Grace Belgravia, 11C W Halkin Street, London
22 February – 8 April 2018 [time: 9 am – 7pm every day]
Preview: Wednesday 21 February 2018, 6-9pm
Organised by Open Space Contemporary & Everything I Want
Curated by Huma Kabakcı & Nadja Romain
Open Space Contemporary and Everything I Want are delighted to present an all women group exhibition titled Ladies’ Paradise, which takes place at Grace Belgravia with emerging artists Merve İşeri, Sofia Stevi, Clementine Keith-Roach and Güneş Terkol.
From 22 February until the 8 April at the Grace Belgravia, a spa and medical centre for women, the exhibition will explore the notion of the body, internal desires, the role of the female and abstraction through different media such as ceramics by Clementine Keith-Roach, canvas paintings by Merve İşeri, drawings by Sofia Stevi and sewn textiles by Güneş Terkol. Through variations of material, medium, texture and techniques, each of the five artists’ practices and works overlap through intimacy and form.
The title of the exhibition Ladies’ Paradise is inspired by Emile Zola’s eleventh novel titled Au Bonheur des Dames, which takes place in a department store in the mid-19th century. The modernisation of the store and the different roles of women in the book are intertwined with the structure of the exhibition, which focuses on femininity, the body, the differing levels of society, gender and identity politics.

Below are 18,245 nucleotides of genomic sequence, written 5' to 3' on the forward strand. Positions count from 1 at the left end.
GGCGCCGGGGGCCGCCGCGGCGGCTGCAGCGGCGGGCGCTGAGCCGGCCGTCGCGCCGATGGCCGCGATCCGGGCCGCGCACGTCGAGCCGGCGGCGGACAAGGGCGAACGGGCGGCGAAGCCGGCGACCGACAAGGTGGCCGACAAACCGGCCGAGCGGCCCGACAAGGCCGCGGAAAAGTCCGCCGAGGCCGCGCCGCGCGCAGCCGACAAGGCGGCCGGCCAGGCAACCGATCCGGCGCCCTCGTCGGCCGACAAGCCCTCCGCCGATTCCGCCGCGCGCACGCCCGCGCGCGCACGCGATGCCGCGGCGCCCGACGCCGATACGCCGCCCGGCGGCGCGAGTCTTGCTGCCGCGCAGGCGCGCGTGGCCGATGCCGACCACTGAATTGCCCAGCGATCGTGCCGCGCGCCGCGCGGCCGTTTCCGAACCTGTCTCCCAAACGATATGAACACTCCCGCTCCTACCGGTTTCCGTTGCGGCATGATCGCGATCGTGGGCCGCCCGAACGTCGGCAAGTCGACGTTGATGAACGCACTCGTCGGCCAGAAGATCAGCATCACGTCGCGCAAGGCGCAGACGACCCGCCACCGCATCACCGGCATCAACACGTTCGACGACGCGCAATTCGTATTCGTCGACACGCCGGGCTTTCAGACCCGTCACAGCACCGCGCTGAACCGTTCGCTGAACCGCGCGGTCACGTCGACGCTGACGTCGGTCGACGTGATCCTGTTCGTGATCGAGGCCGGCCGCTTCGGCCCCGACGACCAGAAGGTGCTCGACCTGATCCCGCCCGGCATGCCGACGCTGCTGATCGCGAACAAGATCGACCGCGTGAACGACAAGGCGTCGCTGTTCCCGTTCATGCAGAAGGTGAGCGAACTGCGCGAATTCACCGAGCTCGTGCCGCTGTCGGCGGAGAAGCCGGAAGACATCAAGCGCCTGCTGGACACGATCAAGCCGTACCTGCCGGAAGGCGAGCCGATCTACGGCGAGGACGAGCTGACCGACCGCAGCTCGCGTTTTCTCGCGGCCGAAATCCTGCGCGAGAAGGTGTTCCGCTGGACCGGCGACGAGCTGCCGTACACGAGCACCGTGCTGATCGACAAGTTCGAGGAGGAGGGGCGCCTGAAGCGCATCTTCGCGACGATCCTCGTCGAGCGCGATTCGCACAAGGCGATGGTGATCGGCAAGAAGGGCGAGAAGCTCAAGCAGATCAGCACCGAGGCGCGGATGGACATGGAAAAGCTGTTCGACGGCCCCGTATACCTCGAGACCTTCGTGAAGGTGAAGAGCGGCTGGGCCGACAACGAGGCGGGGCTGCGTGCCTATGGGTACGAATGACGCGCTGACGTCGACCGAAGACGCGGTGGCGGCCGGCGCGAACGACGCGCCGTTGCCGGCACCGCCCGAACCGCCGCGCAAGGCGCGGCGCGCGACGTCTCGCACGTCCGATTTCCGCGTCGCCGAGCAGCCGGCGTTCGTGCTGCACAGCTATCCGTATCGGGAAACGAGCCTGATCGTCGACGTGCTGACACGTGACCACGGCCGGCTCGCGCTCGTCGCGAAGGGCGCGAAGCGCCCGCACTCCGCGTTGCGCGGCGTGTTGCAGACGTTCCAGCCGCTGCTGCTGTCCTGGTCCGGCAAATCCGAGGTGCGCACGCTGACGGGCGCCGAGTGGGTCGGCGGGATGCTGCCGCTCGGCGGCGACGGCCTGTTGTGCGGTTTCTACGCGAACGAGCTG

In her work Merve İşeri paints directly from the tube, both in acrylic and oil, using pastels and her fingers to work on the cotton she has dyed. In her symbolic, abstract paintings, İşeri aims to develop personal conversations with the viewer. In the same vein, Sofia Stevi merges two opposites in her work; living and dreaming. Her large-scale paintings on untreated cotton fabric convey a simultaneous sense of passively observing and actively experiencing different spaces. Clementine Keith-Roach’s artistic style comes from her interest in museums, interiors, souvenirs and ancient objects of the history of form and texture which all have a presence in her sensuous ceramics. She exhumes typologies of art long abandoned, here taking the Cycladic nipple vase and reconceptualising it as an imprint of her own and other women’s bodies. Güneş Terkol takes inspiration from her immediate surroundings, collecting materials and stories, which she weaves into her sewing pieces, videos, sketches and musical compositions both collectively and individually.
The four female artists are not only inspired by their surroundings, but also by their inner world as they explore notions of belonging, identity linked to place and the politics of the body. Ladies’ Paradise merges form, abstraction and figuration in response to Grace Belgravia’s classic architecture and its sightly location.